While on the road, our good friend Tone sent us a video and some info regarding his progress since part 1. Here is what he had to say:
Since part 1 of my attempts to learn idle wheelies, I've been trying to push myself past my comfort zone in regards to how hard I'm clutching the bike up. Since catching idle requires the bike to be a bit behind balance point, clutching it up that high is a bit scary at first. Over the last few sessions, I have been focusing only on clutching it up past balance point and letting the idle pull me back to the bar. While I'm still struggling with the consistency of the amount of throttle I'm giving it (it's usually way too much), I'm now clutching it up to the bar regularly. I've become comfortable with the bike being at 12:00 and parking it on the bar. Now that I have that down, over the next few sessions I will work on catching it with the brake rather than hopping off the back.
Spending a few days parking it on the bar has given me the confidence to know what to do for those times in upcoming sessions where I will not brake enough. I can now hop off the bike and bring it to a stop on the bar in a somewhat controlled manner for the most part, rather than destroying my bike and having downtime waiting for parts. Learning to bail properly is definitely a valuable skill to learn.
Although I'm in no position to give advice to anyone, as you can tell from my garbage wheelies, there's a few things I've noticed over my last few sessions;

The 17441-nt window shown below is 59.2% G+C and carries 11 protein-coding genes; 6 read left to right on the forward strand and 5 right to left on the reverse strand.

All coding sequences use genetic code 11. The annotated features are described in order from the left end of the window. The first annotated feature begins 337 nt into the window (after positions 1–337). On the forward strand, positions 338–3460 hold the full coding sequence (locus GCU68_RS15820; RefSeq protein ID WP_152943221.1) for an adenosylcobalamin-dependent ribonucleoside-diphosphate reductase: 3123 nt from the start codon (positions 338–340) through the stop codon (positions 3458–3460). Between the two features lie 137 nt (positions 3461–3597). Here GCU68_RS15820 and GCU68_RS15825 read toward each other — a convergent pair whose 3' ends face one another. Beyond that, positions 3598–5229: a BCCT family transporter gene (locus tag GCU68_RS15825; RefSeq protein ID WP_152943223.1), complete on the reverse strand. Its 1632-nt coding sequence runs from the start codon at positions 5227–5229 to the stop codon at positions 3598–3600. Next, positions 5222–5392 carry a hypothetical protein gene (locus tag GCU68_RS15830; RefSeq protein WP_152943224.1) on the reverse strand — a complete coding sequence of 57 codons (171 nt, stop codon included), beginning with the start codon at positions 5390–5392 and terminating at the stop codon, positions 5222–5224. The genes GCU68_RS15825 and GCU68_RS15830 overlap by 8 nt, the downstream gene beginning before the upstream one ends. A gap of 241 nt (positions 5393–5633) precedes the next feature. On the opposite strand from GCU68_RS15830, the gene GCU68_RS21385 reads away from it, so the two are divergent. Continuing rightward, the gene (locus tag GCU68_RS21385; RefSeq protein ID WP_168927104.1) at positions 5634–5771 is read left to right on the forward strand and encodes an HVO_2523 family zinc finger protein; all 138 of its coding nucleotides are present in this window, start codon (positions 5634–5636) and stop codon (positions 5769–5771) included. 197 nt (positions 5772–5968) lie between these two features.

- After unloading my bike, the first time I clutch it up I park it on the bar immediately, normally giving it way too much throttle. I find that if I don't do that, it will take me a while to get the confidence to clutch it up that hard and I will roll around the lot not giving it anywhere near enough gas to hit idle. Once I get the first one out of the way, it shakes off any nervousness I've had.
- Although you'll never catch me in a pair of skinny jeans (I don't think they come in a size 60 waist), I try not to wear jeans that are too baggy now. I've gotten my jeans caught in my passenger pegs and on the edges of my 12 bar a couple of times due to that and it's not a fun feeling.
As a note, I really like Tone's first suggestion as far as immediately tackling what you're most scared of first thing when you get to the lot. I personally do that, as I find if I let a scary trick linger too long either the pressure builds up and I psyche myself our completely, or I do attempt it but I don't really commit to it which inevitably leads to failure.
Keep up the good work Tone, hopefully by the time we're back from XDL Los Angeles we'll be able to film part 3.